11. 11. 12 pH Theory GuideMETTLER TOLEDOpHTheoryGuide The quantitative difference between acidic and alkaline substancescan be determined by performing pH value measurements. A few­examples of pH values of everyday substances and chemicals aregiven in Figure 4 below.Figure 4 pH values for some chemicals and everyday products.The alkaline end of the scale is between pH 7 and 14. At this end of thescale the hydroxyl or OH–ions are present in excess. Solutions withthese pH values are created by dissolving a base in an aqueous solu-tion. The base dissociates to release hydroxyl ions and these make thesolution alkaline. Among the most common bases are sodium hydrox-ide, ammonia, and carbonate.NH3 + H2O ↔ NH4++ OH–Figure 5 The reaction of ammonia with water.The whole scale of pH values in aqueous solutions includes both theacidic and alkaline ranges. The values can vary from 0 to 14, wherepH values from 0 to 7 are called acidic and pH values from 7 to 14 aretermed alkaline. The pH value of 7 is neutral.0 1 2 3 4 5 6 7 8 9 10 11 12 13 14Food & Beverages / Household productsChemicalsOrange juiceBeerCheeseMilkWaterEgg whiteBoraxAntacid Mg(CH)2Coca ColaLemon juiceHydrochloric acid0.37 % (0.1M)Hydrocyanic acid0.27 % (0.1M)Sulfuricacid 4.9 %(1M)Causticsoda 4 %Calciumcarbonate (sat)Ammonia sol.1.7 % (1M)Ammonia sol. 0.017 % (0.01M)Potassium acetate 0.98 % (0.1M)Sodium hydrogen carbonate 0.84 % (0.1M)Acetic acid0.6 % (0.1M)
  12. 12. 13pH Theory GuideMETTLER TOLEDO1.2 Why are pH values measured?We measure pH for a lot of different reasons, such as:• to produce products with defined properties – During production itis important to control the pH to ensure that the end product con-forms with the desired specifications. The pH can dramatically alterthe properties of an end product such as appearance or taste.• to lower production costs – This is related to the above mentionedreason. If the yield of a certain production process is higher at agiven pH, it follows that the costs of production are lower at this pH.• to avoid doing harm to people, materials and the environment –Some products can be harmful at a specific pH. We have to be care-ful not to release these products into the environment where they canbe a danger to people or damage equipment. To be able to determinewhether such a substance is dangerous we first have to measure itspH value.• to fulfill regulatory requirements – As seen above, some productscan be harmful. Governments therefore put regulatory requirementsin place to protect the population from any damage caused by dan-gerous materials.• to protect equipment – Production equipment that comes into con-tact with reactants during the production process can be corroded bythe reactants if the pH value is not within certain limits. Corrosionshortens the lifetime of the production line, therefore monitoring pHvalues is important to protect the production line from unnecessarydamage.• for research and development – The pH value is also an importantparameter for research purposes such as the study of biochemicalprocesses.These examples describe the importance of pH in a wide range of­applications demonstrating why it is so often determined.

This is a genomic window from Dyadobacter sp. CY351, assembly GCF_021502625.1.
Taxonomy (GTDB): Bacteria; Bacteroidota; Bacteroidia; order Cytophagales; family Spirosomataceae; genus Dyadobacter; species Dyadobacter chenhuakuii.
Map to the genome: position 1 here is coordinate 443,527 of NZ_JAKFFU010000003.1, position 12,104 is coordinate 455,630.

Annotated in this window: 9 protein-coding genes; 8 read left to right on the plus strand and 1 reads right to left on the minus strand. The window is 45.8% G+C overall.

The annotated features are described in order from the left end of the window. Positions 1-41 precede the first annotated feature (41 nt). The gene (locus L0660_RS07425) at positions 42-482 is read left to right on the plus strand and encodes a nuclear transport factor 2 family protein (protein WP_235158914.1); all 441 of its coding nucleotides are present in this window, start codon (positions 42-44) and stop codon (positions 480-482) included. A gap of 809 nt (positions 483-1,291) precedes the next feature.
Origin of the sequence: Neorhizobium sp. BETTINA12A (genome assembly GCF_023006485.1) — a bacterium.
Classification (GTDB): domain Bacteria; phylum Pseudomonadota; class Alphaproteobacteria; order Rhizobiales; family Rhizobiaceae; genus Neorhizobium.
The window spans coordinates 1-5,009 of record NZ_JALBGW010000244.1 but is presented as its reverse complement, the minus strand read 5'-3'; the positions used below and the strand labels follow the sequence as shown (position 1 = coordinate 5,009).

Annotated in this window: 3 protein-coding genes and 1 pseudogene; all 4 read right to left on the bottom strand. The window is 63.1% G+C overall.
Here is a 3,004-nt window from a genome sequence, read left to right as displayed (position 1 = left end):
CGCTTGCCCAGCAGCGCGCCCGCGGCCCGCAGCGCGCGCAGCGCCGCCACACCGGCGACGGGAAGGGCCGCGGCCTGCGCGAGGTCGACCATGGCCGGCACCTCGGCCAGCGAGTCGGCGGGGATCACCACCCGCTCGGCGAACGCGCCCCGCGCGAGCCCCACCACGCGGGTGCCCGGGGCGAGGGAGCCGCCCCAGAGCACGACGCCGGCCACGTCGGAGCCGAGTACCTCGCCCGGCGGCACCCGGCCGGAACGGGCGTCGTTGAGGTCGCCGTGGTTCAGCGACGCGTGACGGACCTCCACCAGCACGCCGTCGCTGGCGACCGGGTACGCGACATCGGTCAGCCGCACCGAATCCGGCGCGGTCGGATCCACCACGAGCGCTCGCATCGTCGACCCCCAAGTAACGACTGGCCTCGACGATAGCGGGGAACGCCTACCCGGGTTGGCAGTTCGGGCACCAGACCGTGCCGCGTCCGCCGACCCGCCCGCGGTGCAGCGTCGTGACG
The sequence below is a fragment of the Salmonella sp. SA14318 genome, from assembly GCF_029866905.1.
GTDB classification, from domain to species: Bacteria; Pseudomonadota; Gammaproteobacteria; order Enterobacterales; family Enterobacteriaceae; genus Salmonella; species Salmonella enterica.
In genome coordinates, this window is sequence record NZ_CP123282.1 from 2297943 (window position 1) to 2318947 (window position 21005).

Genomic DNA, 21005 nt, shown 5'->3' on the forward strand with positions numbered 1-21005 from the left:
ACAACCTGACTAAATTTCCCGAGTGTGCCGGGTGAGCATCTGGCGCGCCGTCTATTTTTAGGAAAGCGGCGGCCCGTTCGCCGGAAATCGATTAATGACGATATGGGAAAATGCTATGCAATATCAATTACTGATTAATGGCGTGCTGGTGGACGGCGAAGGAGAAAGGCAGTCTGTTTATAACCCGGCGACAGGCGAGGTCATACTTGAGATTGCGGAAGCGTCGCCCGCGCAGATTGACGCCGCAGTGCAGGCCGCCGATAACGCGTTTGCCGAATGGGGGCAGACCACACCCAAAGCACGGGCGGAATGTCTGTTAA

13. 13. 14 pH Theory GuideMETTLER TOLEDOpHTheoryGuide 1.3 The tools for pH measurementsTo be able to measure pH you need to have a measurement tool whichis sensitive to the hydrogen ions that define the pH value. The principleof the measurement is that you take a sensor with a glass membranewhich is sensitive to hydrogen ions and observe the reaction between itand a sample solution. However, the observed potential of the pH-sen-sitive electrode alone does not provide enough information and so weneed a second sensor. This is the sensor that supplies the referencesignal or potential for the pH sensor. It is necessary to use the differ-ence between both these electrodes in order to determine the pH valueof the measured solution.The response of the pH-sensitive electrode is dependent on the H+ionconcentration and therefore gives a signal that is determined by howacidic / alkaline the solution is.The reference electrode on the other hand is not responsive to the H+ion concentration in the sample solution and will therefore always pro-duce the same, constant potential against which the pH sensor poten-tial is measured.The potential between the two electrodes is therefore a measure ofthe number of hydrogen ions in the solution, which by definition givesthe pH value of the solution. This potential is a linear function of the­hydrogen concentration in the solution, which allows quantitative­measurements to be made. The formula for this function is given inFigure 6 below:E = E0 + 2.3 RT  log [aH+] nFFigure 6 The relationship between the amount of acid in solution and the outputpotential of a pH electrode.E = measured potential E0 = constantR = gas constant T = temperature in degrees Kelvinn = ionic charge F = Faraday constant